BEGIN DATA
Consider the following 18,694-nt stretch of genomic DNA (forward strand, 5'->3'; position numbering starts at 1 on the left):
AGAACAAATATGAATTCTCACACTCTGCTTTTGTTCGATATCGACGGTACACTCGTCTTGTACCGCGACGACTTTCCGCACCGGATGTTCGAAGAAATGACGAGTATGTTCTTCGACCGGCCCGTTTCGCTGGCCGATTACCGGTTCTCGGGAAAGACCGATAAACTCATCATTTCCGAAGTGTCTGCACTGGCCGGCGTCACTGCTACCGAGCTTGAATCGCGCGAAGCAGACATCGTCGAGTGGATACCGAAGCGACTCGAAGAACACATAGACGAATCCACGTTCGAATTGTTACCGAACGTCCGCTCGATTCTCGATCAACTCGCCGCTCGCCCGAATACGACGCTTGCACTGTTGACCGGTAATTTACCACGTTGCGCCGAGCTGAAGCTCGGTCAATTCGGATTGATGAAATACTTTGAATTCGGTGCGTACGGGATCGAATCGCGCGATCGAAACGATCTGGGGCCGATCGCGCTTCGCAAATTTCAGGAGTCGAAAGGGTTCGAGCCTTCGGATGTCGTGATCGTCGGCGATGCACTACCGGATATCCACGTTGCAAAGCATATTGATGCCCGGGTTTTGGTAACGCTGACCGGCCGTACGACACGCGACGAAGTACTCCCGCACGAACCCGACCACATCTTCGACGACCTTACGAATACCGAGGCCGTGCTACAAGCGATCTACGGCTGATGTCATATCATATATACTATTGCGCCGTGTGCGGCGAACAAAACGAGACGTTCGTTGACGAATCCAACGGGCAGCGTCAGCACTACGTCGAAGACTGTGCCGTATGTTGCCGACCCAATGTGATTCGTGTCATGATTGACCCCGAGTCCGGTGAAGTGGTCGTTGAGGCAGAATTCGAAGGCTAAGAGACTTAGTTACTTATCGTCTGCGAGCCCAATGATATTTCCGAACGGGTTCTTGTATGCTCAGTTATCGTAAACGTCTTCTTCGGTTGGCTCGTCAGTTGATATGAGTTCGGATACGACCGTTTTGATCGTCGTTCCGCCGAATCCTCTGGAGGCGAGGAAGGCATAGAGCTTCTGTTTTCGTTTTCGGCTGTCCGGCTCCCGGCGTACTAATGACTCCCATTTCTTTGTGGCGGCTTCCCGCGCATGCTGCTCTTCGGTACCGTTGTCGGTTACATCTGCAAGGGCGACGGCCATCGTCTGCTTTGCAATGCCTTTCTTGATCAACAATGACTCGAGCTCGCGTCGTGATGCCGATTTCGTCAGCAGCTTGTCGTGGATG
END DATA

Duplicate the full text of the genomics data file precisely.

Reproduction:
Consider the following 18,694-nt stretch of genomic DNA (forward strand, 5'->3'; position numbering starts at 1 on the left):
AGAACAAATATGAATTCTCACACTCTGCTTTTGTTCGATATCGACGGTACACTCGTCTTGTACCGCGACGACTTTCCGCACCGGATGTTCGAAGAAATGACGAGTATGTTCTTCGACCGGCCCGTTTCGCTGGCCGATTACCGGTTCTCGGGAAAGACCGATAAACTCATCATTTCCGAAGTGTCTGCACTGGCCGGCGTCACTGCTACCGAGCTTGAATCGCGCGAAGCAGACATCGTCGAGTGGATACCGAAGCGACTCGAAGAACACATAGACGAATCCACGTTCGAATTGTTACCGAACGTCCGCTCGATTCTCGATCAACTCGCCGCTCGCCCGAATACGACGCTTGCACTGTTGACCGGTAATTTACCACGTTGCGCCGAGCTGAAGCTCGGTCAATTCGGATTGATGAAATACTTTGAATTCGGTGCGTACGGGATCGAATCGCGCGATCGAAACGATCTGGGGCCGATCGCGCTTCGCAAATTTCAGGAGTCGAAAGGGTTCGAGCCTTCGGATGTCGTGATCGTCGGCGATGCACTACCGGATATCCACGTTGCAAAGCATATTGATGCCCGGGTTTTGGTAACGCTGACCGGCCGTACGACACGCGACGAAGTACTCCCGCACGAACCCGACCACATCTTCGACGACCTTACGAATACCGAGGCCGTGCTACAAGCGATCTACGGCTGATGTCATATCATATATACTATTGCGCCGTGTGCGGCGAACAAAACGAGACGTTCGTTGACGAATCCAACGGGCAGCGTCAGCACTACGTCGAAGACTGTGCCGTATGTTGCCGACCCAATGTGATTCGTGTCATGATTGACCCCGAGTCCGGTGAAGTGGTCGTTGAGGCAGAATTCGAAGGCTAAGAGACTTAGTTACTTATCGTCTGCGAGCCCAATGATATTTCCGAACGGGTTCTTGTATGCTCAGTTATCGTAAACGTCTTCTTCGGTTGGCTCGTCAGTTGATATGAGTTCGGATACGACCGTTTTGATCGTCGTTCCGCCGAATCCTCTGGAGGCGAGGAAGGCATAGAGCTTCTGTTTTCGTTTTCGGCTGTCCGGCTCCCGGCGTACTAATGACTCCCATTTCTTTGTGGCGGCTTCCCGCGCATGCTGCTCTTCGGTACCGTTGTCGGTTACATCTGCAAGGGCGACGGCCATCGTCTGCTTTGCAATGCCTTTCTTGATCAACAATGACTCGAGCTCGCGTCGTGATGCCGATTTCGTCAGCAGCTTGTCGTGGATG